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RESEARCH PAPERS

Compound-Compressible Nozzle Flow

[+] Author and Article Information
A. Bernstein, C. Hevenor

Pratt & Whitney Aircraft, East Hartford, Conn.

W. H. Heiser

Department of Mechanical Engineering, Massachusetts Institute of Technology, Cambridge, Mass.

J. Appl. Mech 34(3), 548-554 (Sep 01, 1967) (7 pages) doi:10.1115/1.3607742 History: Received November 15, 1966; Online September 14, 2011

Abstract

A one-dimensional theory based upon fundamental flow relationships is presented for analyzing the behavior of one or more gas streams flowing through a single nozzle. This compound-compressible flow theory shows that the behavior of each stream is influenced by the presence of the other streams. The theory also shows that the behavior of compound-compressible flow is predicted by determining how changing conditions at the nozzle exit plane affect conditions within the nozzle. It is found that, when choking of the compound-compressible flow nozzle occurs, an interesting phenomenon exists: The compound-compressible flow is shown to be choked at the nozzle throat, although the individual stream Mach numbers there are not equal to one. This phenomenon is verified by a wave analysis which shows that, when choking occurs, a pressure wave cannot be propagated upstream to the nozzle throat even though some of the individual streams have Mach numbers less than one. Algebraic methods based on this compound-compressible flow theory are used to demonstrate the usefulness of this approach in computing the behavior of compound-compressible flow nozzles. A comparison of the compound-compressible flow theory with three-dimensional computer calculations shows that the effects of streamline curvature on nozzle behavior can be disregarded for many practical nozzle configurations. Test results from a typical two-flow nozzle show excellent agreement with the predictions from the theory.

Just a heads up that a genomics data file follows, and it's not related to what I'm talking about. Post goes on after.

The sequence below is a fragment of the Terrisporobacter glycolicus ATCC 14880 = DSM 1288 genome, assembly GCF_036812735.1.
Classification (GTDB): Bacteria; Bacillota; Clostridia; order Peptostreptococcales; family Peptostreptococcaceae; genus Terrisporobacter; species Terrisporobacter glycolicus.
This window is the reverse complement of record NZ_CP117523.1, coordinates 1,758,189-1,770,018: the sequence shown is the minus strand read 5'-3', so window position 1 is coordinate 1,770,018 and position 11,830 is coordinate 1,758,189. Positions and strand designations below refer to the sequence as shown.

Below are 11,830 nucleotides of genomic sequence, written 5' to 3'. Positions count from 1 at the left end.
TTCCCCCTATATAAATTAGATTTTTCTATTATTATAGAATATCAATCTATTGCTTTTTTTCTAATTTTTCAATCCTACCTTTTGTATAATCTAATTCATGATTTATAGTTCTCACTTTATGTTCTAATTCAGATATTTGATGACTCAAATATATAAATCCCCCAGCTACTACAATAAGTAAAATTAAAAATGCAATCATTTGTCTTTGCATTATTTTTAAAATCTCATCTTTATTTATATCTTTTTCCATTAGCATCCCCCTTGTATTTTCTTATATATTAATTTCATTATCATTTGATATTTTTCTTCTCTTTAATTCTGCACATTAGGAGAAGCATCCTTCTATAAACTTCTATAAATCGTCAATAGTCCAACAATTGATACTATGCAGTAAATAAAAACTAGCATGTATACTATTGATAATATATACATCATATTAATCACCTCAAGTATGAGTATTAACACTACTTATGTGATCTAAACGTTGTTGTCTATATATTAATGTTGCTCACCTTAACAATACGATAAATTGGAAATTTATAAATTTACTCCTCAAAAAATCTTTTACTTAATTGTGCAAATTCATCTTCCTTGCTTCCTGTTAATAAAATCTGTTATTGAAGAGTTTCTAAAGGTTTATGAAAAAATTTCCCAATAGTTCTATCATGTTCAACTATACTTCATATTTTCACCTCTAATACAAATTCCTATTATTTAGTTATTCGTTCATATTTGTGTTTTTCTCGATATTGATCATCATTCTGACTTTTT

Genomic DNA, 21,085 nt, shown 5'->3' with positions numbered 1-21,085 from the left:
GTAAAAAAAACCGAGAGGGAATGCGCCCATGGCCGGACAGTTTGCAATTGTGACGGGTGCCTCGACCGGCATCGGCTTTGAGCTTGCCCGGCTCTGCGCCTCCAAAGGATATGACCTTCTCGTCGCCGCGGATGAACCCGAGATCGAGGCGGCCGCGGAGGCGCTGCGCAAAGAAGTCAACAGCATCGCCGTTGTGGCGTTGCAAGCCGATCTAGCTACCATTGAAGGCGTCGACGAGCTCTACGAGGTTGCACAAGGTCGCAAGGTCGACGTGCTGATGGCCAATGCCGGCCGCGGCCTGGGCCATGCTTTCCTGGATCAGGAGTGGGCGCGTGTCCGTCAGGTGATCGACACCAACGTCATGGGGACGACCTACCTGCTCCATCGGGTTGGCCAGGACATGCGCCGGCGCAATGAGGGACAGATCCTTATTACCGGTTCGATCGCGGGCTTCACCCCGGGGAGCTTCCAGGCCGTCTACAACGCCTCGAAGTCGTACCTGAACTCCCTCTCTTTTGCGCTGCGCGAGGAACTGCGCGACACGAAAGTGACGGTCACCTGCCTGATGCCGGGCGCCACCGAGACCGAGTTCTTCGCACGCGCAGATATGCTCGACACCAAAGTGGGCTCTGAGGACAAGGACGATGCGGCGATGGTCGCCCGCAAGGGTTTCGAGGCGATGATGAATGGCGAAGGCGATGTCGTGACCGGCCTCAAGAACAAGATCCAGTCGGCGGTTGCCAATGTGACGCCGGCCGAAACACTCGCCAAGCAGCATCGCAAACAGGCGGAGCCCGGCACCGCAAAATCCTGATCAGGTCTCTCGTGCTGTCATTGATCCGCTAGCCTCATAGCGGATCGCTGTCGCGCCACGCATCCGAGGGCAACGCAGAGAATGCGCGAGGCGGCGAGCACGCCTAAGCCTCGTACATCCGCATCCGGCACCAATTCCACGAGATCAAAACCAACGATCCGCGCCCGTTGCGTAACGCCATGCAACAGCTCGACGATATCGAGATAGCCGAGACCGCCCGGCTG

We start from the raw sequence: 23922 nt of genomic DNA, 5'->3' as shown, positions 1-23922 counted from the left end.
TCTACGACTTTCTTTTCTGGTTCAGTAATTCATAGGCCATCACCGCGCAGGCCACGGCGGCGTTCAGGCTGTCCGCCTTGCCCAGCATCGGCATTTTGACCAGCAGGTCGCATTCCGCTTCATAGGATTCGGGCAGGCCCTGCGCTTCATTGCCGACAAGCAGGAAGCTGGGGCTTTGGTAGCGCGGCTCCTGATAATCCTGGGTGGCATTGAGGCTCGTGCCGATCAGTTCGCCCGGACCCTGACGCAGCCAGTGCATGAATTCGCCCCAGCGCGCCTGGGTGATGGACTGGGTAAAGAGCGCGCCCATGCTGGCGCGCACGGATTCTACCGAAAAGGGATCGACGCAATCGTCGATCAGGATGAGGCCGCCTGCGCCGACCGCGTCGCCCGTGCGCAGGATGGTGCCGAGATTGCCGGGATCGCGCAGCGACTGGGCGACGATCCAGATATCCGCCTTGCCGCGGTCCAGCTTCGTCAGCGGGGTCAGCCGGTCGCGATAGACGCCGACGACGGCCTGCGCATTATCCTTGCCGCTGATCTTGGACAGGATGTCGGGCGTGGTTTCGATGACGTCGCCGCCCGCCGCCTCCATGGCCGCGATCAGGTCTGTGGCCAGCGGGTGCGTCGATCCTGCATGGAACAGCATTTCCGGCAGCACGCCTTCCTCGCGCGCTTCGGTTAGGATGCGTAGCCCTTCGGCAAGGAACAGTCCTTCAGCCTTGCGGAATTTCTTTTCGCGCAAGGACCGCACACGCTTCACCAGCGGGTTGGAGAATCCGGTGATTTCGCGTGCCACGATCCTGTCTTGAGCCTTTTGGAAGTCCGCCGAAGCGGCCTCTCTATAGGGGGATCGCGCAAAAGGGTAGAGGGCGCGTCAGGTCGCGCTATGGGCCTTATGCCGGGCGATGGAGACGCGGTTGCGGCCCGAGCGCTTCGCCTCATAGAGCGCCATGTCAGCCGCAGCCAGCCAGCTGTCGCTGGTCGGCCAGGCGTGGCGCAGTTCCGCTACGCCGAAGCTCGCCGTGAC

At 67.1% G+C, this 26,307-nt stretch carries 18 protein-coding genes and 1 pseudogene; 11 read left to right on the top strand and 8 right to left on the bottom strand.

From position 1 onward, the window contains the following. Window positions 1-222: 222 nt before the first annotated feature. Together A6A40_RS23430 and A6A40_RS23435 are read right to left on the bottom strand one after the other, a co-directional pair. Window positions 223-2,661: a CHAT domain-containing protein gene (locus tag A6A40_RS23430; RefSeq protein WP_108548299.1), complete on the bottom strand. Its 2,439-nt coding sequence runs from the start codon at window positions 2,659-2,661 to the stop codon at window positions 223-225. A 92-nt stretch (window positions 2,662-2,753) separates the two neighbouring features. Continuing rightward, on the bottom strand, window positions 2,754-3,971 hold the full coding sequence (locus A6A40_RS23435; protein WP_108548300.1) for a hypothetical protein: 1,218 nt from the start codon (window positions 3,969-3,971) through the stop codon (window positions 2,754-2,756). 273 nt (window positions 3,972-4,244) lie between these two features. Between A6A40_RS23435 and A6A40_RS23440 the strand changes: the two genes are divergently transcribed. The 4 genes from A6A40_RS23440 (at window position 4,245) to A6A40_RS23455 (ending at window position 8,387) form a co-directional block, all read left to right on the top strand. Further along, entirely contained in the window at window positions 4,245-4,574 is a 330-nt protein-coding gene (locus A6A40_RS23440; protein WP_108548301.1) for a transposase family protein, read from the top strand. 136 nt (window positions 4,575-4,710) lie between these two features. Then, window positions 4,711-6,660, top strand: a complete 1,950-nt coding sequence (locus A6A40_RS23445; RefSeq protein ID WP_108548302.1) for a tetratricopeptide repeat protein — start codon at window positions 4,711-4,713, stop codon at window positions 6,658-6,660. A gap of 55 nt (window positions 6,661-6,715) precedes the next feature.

Copyright © 1967 by ASME
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